is synonymous with curative services. The majority of the working population
belongs to the unorganized sector, which is not in the purview of current legislation
in occupational health. Further, the working population being largely illiterate is
unaware of the hazards associated with their occupation. Thus, awareness and
health education programme should be carried out for the workers, supervisors and
owners/ management of the factories/mines engaged in hazardous process. Health
education programmes should include advice on smoking, avoidance of drinking,
eating and smoking at workplace etc. Possible economic benefits resulting from
prevention programmes must be aced before the management, trade unions and
policy makers.

Leigh J, Macaskill P, Kuosma E, Mandryk J. Global burden of disease and injuries due to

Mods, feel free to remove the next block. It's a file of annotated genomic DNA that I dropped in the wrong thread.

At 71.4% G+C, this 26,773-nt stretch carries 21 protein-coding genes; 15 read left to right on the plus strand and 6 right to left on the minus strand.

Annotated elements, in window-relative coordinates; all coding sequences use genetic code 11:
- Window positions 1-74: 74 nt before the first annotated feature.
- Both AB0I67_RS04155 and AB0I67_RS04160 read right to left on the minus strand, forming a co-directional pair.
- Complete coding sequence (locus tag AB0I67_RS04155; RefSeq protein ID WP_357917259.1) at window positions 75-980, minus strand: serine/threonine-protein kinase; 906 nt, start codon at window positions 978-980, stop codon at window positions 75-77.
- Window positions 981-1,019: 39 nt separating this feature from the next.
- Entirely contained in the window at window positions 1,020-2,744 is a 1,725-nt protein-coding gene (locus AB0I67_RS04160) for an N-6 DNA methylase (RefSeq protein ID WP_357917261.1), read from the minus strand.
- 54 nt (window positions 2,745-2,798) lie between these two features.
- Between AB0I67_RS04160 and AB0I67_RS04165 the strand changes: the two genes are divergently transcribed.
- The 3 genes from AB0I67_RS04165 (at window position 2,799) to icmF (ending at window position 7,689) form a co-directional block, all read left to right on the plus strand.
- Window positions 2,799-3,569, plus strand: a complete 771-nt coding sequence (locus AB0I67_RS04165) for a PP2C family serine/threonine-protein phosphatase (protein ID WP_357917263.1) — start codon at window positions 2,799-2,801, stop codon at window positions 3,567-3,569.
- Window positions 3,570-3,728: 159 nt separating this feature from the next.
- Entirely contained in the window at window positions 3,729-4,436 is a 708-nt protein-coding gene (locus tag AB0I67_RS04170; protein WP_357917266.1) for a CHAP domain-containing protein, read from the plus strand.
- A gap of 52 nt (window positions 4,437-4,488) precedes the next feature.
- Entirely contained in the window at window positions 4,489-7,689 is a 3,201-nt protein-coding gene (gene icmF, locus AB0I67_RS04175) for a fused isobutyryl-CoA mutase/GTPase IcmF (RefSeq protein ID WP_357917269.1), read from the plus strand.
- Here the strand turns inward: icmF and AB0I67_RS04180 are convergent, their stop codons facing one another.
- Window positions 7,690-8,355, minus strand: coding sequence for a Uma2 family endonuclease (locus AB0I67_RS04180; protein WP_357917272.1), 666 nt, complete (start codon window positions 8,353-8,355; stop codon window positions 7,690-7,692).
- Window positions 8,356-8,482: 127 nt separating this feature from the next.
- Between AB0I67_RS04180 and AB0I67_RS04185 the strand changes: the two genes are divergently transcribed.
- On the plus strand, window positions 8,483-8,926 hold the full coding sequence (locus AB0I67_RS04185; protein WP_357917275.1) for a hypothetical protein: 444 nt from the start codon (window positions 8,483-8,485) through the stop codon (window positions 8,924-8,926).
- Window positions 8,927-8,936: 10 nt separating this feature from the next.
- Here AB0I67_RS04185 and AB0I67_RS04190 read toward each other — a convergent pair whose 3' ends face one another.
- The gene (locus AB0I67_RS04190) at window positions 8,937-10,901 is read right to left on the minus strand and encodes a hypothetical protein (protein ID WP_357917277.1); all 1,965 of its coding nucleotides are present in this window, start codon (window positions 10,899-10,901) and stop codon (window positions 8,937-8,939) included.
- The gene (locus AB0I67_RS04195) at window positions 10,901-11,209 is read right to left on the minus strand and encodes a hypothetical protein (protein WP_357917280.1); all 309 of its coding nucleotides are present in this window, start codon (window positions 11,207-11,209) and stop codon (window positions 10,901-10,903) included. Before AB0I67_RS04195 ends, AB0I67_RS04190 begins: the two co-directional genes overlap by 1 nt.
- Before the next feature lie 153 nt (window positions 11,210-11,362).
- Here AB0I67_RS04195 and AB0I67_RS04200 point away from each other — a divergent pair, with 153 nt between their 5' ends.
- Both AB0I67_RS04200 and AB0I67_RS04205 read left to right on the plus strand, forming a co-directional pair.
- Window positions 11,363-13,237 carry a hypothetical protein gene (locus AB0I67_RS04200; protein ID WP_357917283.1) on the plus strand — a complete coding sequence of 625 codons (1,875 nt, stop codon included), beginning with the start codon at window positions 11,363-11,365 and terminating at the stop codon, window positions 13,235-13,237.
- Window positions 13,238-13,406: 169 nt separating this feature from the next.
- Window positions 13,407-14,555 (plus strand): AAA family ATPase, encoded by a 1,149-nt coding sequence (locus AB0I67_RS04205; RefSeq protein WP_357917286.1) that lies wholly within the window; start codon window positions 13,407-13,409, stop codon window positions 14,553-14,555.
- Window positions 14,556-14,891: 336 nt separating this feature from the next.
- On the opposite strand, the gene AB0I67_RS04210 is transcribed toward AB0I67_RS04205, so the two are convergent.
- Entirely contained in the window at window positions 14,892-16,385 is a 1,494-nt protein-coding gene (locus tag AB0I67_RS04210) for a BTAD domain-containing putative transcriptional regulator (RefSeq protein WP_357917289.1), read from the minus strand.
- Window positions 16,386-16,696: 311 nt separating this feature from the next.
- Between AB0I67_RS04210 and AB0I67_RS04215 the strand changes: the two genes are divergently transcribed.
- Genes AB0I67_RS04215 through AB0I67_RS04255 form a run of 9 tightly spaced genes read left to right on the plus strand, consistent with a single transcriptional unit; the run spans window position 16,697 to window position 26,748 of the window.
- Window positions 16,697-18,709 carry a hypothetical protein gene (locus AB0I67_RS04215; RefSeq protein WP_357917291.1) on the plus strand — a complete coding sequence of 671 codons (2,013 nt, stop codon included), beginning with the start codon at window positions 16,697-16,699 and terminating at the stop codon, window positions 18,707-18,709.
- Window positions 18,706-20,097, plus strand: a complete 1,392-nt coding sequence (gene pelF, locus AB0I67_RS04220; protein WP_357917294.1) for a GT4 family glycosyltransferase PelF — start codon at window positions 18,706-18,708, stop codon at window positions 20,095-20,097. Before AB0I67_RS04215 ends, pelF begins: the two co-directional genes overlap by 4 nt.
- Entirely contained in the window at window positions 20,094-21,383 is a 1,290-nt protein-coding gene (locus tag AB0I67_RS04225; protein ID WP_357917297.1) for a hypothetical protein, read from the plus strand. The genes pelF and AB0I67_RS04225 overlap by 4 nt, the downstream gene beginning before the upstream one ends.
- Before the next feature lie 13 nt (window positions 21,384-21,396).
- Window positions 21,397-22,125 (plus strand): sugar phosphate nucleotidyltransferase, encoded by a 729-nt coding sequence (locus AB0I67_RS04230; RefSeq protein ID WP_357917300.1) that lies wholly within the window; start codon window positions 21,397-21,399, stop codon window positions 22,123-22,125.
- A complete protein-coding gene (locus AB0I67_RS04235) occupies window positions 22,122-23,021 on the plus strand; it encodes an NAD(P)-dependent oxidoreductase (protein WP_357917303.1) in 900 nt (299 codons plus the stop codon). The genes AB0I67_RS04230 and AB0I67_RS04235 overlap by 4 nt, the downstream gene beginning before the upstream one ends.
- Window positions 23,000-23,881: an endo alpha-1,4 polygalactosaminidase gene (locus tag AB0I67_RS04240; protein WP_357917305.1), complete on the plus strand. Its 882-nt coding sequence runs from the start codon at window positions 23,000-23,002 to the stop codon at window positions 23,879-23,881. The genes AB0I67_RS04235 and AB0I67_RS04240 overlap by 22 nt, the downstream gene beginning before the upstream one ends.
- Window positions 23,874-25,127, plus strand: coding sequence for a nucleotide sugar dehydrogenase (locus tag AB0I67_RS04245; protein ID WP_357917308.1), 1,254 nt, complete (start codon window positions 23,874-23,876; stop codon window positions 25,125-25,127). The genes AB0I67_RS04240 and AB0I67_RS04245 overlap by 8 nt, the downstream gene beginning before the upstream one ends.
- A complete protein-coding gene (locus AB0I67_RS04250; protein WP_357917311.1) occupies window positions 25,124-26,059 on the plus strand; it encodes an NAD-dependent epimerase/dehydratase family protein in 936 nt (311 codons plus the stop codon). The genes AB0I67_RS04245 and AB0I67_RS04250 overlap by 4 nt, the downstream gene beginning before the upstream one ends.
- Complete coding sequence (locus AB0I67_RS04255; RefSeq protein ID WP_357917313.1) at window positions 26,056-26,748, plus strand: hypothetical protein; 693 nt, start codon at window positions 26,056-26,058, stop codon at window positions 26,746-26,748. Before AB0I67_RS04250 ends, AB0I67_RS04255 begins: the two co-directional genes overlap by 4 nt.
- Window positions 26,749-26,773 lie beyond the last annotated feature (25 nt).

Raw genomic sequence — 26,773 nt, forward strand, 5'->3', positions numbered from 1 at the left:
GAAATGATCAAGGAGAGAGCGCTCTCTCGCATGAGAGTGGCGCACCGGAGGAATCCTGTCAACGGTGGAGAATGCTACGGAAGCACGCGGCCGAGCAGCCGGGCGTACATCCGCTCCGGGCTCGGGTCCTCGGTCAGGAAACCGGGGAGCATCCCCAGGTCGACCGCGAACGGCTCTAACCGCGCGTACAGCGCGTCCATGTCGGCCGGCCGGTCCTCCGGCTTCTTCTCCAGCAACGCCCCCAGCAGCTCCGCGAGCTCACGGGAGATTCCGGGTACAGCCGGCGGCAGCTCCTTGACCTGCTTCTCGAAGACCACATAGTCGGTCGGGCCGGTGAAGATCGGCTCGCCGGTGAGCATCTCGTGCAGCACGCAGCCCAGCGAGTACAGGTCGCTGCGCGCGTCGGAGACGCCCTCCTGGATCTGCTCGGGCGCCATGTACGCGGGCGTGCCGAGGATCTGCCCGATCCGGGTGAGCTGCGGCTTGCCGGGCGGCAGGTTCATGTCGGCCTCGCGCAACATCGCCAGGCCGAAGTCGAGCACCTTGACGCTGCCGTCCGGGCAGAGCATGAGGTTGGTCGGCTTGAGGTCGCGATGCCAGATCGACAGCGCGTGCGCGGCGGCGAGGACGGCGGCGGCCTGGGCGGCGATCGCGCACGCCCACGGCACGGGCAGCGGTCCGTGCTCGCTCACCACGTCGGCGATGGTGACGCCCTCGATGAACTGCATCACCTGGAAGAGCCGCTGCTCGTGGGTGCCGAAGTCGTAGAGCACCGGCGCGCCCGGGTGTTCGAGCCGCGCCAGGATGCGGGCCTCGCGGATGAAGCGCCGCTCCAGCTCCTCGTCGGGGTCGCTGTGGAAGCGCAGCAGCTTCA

occupational factors. Epidemiology 1999;10:62631.
ii. Mohan D, Patel R. Design of safer agricultural equipment: Application of ergonomics and
epidemiology. International Journal of Industrial Ergonomics 1992;10:3019.
iii. Industrial Accidents statistics. Industrial Safety Chronicle 2002:223.
iv. Saiyed HN, Tiwari RR. Occupational Health Research in India. Industrial Health 2004;42:1418.
v. National policy on occupational safety and health a priority concern,
vi. National policy on safety, health and environment at workplace,
vii. Safety statistics http://www.dgfasli.nic.in/info1.htm.
viii. ESIC India, http://esic.nic.in/.
ix. Census of India 2001, http://www.censusindia.net/.
x. ILO conventions on OSH - http:/www.ilo/org.
xi. Overview of Indian Mineral Industry - http://www.amrc.org/.
xii. Sishodiya PK. Occupational health services in Indian mines, Industrial Safety Chronicle, July
September 2000;XXXI:459.
xiii. Dave SK. Miners' health in India, Paper presented at 51st National conference of Indian
Association of Occupational Health at New Delhi, India in February 2001.
xiv. NIOH Statistics on Silicosis- http://www.nioh.org/niohachiveprosilicosis1.htm